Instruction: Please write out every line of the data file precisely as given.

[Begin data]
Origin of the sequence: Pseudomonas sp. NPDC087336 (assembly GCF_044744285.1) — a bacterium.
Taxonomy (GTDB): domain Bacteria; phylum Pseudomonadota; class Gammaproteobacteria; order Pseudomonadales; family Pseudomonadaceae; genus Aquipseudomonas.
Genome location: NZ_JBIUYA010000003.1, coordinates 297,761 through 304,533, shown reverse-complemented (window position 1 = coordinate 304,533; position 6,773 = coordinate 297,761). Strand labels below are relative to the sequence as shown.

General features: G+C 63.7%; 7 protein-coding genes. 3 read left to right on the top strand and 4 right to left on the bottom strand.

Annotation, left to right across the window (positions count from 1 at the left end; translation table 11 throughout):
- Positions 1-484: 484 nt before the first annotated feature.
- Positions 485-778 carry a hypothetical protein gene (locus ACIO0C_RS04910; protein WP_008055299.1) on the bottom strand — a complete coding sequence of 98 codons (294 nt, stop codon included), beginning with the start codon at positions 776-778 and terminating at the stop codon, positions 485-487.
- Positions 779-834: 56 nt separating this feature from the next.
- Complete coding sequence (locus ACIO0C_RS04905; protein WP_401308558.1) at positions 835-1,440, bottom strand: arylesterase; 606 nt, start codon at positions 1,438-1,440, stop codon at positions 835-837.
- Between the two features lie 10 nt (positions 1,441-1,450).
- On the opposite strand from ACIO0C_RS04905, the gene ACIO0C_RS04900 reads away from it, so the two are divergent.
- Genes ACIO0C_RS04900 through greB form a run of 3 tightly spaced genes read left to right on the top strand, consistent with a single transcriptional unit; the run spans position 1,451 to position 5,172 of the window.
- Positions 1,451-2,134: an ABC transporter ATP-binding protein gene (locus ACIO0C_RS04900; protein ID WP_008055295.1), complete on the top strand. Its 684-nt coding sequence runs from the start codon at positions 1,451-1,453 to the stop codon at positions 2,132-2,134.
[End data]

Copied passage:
Origin of the sequence: Pseudomonas sp. NPDC087336 (assembly GCF_044744285.1) — a bacterium.
Taxonomy (GTDB): domain Bacteria; phylum Pseudomonadota; class Gammaproteobacteria; order Pseudomonadales; family Pseudomonadaceae; genus Aquipseudomonas.
Genome location: NZ_JBIUYA010000003.1, coordinates 297,761 through 304,533, shown reverse-complemented (window position 1 = coordinate 304,533; position 6,773 = coordinate 297,761). Strand labels below are relative to the sequence as shown.

General features: G+C 63.7%; 7 protein-coding genes. 3 read left to right on the top strand and 4 right to left on the bottom strand.

Annotation, left to right across the window (positions count from 1 at the left end; translation table 11 throughout):
- Positions 1-484: 484 nt before the first annotated feature.
- Positions 485-778 carry a hypothetical protein gene (locus ACIO0C_RS04910; protein WP_008055299.1) on the bottom strand — a complete coding sequence of 98 codons (294 nt, stop codon included), beginning with the start codon at positions 776-778 and terminating at the stop codon, positions 485-487.
- Positions 779-834: 56 nt separating this feature from the next.
- Complete coding sequence (locus ACIO0C_RS04905; protein WP_401308558.1) at positions 835-1,440, bottom strand: arylesterase; 606 nt, start codon at positions 1,438-1,440, stop codon at positions 835-837.
- Between the two features lie 10 nt (positions 1,441-1,450).
- On the opposite strand from ACIO0C_RS04905, the gene ACIO0C_RS04900 reads away from it, so the two are divergent.
- Genes ACIO0C_RS04900 through greB form a run of 3 tightly spaced genes read left to right on the top strand, consistent with a single transcriptional unit; the run spans position 1,451 to position 5,172 of the window.
- Positions 1,451-2,134: an ABC transporter ATP-binding protein gene (locus ACIO0C_RS04900; protein ID WP_008055295.1), complete on the top strand. Its 684-nt coding sequence runs from the start codon at positions 1,451-1,453 to the stop codon at positions 2,132-2,134.